The pearl is a symbol of a 30th anniversary, and that seems fitting as Africa University marks 30 years of imparting pearls of wisdom through education.
This year – 2022 – marks the 30th anniversary of Africa University, and United Methodists worldwide are celebrating through continued support of the Africa University Fund.
Peninsula-Delaware was one of four conferences in the Northeastern Jurisdiction to maintain a 100% investment in the Africa University Fund in 2021. The jurisdiction has a tradition of being at or close to 100% overall for the fund.
Delawareans and United Methodists Kevin and Karen Goodwin are longtime champions of Africa University.
When the 1996 General Conference asked for $1 per member to fund Africa University, Kevin requested additional details. At the time, he chaired missions at Hockessin United Methodist Church in Delaware. The response, he said, “included information on endowing AU scholarships, so I proposed it to the Peninsula-Delaware Annual Conference and then spent two years traveling and preaching (as laity) to raise the $97,000 required.
“We started funding endowed scholarships at AU in 1997,” Kevin recalled. “We did a major push again early this century, and, like this year, sometimes use the annual conference appeal to add funds to the endowed amount.” He reports annually to the conference on Africa University’s continuing development and encourages congregations to celebrate “AU Sunday” to support the endowed scholarship fund.
The Goodwins value the interrelationship of education and mission.
“Karen and I are now helping to endow a scholarship in honor of her dad and a second one in honor of my extended family,” Kevin said.
The endowed scholarship is vital to Africa University, Kevin said. Although the cost of attending AU is inexpensive compared to U.S. tuition, relative to most incomes in Africa, it is not.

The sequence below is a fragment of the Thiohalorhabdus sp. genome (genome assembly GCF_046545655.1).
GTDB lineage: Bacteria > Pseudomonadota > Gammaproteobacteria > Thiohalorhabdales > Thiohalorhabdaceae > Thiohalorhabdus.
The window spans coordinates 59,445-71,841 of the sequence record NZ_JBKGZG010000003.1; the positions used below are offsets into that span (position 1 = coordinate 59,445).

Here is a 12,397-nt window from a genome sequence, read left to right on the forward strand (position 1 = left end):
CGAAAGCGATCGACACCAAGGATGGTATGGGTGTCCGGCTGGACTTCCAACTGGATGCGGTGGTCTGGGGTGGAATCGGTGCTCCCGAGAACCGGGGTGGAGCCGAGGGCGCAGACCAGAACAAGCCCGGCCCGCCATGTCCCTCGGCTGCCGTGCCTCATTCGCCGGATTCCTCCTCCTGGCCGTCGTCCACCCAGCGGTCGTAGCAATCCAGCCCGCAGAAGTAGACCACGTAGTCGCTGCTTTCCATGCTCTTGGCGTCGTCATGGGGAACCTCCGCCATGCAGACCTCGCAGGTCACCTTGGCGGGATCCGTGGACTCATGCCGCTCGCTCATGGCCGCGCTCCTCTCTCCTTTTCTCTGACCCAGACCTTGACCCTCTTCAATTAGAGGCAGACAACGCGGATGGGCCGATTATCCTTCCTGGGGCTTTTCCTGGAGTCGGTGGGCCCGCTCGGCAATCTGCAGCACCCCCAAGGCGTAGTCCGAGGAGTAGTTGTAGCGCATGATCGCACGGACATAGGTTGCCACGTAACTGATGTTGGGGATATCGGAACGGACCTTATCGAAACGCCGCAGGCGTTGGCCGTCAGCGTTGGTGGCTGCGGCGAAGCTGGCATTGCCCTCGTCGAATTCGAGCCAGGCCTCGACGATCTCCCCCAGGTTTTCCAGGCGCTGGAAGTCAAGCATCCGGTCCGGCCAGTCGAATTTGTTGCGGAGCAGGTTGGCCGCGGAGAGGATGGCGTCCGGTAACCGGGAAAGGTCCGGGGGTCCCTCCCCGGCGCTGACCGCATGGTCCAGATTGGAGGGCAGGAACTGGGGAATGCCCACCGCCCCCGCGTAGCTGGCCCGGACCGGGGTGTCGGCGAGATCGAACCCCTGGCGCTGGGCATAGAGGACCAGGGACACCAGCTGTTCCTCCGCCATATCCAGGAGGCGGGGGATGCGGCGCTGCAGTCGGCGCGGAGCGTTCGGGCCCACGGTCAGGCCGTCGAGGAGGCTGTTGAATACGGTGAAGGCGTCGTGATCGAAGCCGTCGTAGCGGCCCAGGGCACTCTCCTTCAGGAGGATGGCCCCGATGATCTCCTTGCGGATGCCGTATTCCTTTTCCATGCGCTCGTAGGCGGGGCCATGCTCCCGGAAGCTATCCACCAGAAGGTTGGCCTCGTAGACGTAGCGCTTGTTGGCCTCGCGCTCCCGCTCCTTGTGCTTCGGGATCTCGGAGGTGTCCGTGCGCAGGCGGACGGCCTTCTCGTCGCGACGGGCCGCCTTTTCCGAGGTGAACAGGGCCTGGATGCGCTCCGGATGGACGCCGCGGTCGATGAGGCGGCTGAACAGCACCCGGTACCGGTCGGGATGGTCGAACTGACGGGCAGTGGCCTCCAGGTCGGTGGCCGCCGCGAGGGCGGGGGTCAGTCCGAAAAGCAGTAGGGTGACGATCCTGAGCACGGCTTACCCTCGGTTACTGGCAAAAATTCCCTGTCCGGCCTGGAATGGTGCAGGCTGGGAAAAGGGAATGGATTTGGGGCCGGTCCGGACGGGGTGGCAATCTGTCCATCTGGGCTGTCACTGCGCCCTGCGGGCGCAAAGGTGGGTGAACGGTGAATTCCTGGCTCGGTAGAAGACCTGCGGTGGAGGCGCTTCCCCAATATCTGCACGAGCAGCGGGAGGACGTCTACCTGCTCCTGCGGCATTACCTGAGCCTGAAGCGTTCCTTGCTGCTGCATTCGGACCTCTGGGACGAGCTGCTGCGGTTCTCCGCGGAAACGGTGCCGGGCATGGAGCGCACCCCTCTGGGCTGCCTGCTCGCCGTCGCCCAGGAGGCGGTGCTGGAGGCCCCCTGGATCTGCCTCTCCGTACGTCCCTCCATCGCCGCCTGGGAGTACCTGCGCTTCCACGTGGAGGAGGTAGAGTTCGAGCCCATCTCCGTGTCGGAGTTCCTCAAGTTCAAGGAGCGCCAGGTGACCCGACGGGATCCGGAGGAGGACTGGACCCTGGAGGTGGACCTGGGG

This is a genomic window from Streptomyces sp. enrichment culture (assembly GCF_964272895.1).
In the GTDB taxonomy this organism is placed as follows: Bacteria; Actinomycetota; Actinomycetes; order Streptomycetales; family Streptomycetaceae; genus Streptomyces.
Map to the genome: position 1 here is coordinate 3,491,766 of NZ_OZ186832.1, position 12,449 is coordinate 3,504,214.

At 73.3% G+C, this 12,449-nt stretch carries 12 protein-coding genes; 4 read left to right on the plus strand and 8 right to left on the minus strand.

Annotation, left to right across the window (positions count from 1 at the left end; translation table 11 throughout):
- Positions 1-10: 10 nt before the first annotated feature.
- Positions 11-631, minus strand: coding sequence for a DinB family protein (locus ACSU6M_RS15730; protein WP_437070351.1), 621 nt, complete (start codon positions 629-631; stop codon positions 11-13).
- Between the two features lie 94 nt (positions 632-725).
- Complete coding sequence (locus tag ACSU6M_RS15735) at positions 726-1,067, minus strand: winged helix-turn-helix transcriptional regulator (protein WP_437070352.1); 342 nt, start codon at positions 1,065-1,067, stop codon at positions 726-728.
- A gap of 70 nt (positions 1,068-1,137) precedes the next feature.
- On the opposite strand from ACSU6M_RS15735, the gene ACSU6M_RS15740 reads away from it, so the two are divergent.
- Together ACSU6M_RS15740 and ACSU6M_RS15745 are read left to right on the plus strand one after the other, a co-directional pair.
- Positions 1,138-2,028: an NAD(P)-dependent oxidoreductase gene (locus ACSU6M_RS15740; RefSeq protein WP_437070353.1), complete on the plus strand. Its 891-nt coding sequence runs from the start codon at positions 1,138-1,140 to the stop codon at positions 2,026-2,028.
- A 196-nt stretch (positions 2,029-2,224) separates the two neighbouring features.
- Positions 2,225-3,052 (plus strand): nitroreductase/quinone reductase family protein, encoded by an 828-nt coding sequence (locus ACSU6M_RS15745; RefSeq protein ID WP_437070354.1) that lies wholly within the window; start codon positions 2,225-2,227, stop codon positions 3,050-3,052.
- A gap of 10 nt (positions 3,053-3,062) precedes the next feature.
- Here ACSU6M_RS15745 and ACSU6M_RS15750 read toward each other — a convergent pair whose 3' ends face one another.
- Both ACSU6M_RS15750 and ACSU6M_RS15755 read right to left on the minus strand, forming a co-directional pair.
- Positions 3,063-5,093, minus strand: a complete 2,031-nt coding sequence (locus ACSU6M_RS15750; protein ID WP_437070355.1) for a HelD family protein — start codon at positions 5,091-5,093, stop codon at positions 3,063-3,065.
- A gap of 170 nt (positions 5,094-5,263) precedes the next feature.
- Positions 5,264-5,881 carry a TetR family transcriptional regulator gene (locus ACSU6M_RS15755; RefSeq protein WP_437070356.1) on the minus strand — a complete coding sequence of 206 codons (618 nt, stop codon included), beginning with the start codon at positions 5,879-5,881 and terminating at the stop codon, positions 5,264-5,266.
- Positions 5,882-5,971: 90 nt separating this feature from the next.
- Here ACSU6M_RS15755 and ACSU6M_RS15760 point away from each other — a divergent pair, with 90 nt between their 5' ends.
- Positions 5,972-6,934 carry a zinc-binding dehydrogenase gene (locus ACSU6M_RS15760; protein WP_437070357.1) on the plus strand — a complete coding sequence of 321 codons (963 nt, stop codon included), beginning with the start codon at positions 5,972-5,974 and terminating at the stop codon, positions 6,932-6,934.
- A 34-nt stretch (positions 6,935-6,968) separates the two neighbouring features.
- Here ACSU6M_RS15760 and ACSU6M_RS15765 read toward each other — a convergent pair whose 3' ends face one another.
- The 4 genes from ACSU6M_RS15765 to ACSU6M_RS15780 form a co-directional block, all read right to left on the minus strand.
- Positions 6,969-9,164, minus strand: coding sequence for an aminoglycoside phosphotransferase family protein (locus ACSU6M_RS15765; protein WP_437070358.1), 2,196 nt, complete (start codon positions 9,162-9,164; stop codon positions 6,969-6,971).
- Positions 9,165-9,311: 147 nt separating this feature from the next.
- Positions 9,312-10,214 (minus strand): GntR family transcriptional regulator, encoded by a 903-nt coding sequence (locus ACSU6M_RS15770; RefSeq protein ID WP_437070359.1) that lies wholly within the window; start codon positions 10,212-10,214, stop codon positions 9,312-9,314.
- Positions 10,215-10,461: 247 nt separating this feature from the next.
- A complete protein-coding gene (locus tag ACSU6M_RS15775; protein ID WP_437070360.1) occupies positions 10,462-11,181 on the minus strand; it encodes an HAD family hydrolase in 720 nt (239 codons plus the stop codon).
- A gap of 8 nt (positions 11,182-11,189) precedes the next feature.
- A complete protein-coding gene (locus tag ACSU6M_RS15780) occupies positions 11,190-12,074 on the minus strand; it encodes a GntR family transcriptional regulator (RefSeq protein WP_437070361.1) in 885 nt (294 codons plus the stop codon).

“Scholarships,” he said, “mean AU is also available to students not from upper-class families and to women who might not be considered by a family with boys. Lastly, students who study outside Africa might not be able to afford to return home if they have educational debt.” He noted that the Peninsula-Delaware Conference AU Endowment is now large enough to fully support three students each year.
Bishop LaTrelle Easterling, who now leads both Peninsula-Delaware and Baltimore-Washington annual conferences, credited Africa University with “producing some of the brightest minds engaged in every aspect of society. They are brilliant leaders,” she said, “who are making – and will continue to make – a difference for generations to come. A financial investment in endowed scholarships is an investment in a brighter future for Africa and the world.”
She added, “Africa University has proven without a doubt that it is a serious academic institution. I believe it has a vibrant and fruitful future and will only attract greater support as its story of success is told and evidenced.”
The Goodwins agree. As United Methodists struggle to determine the denomination’s direction and future, Kevin and Karen see hope as congregations share through the Africa University Fund.
“Based on the level the fund is supported across the United States,” Kevin said, “it might be one of the few things, that despite our theological differences, has wide acceptance. In short, I see a bright future for Africa University.”
excerpt from a story by Barbara Dunlap-Berg, a freelance writer and editor from Carbondale, Illinois.
A World Service Special Gift is a designated financial contribution made by an individual, local church, organization, district or annual conference to a project authorized as such by the Connectional Table. Current World Service Special Gifts projects include the Africa University Endowment Fund, the Leonard Perryman Communications Scholarship for Ethnic Minority Students, the Methodist Global Education Fund, the National Anti-Gambling Project and the Lay Missionary Planting Network.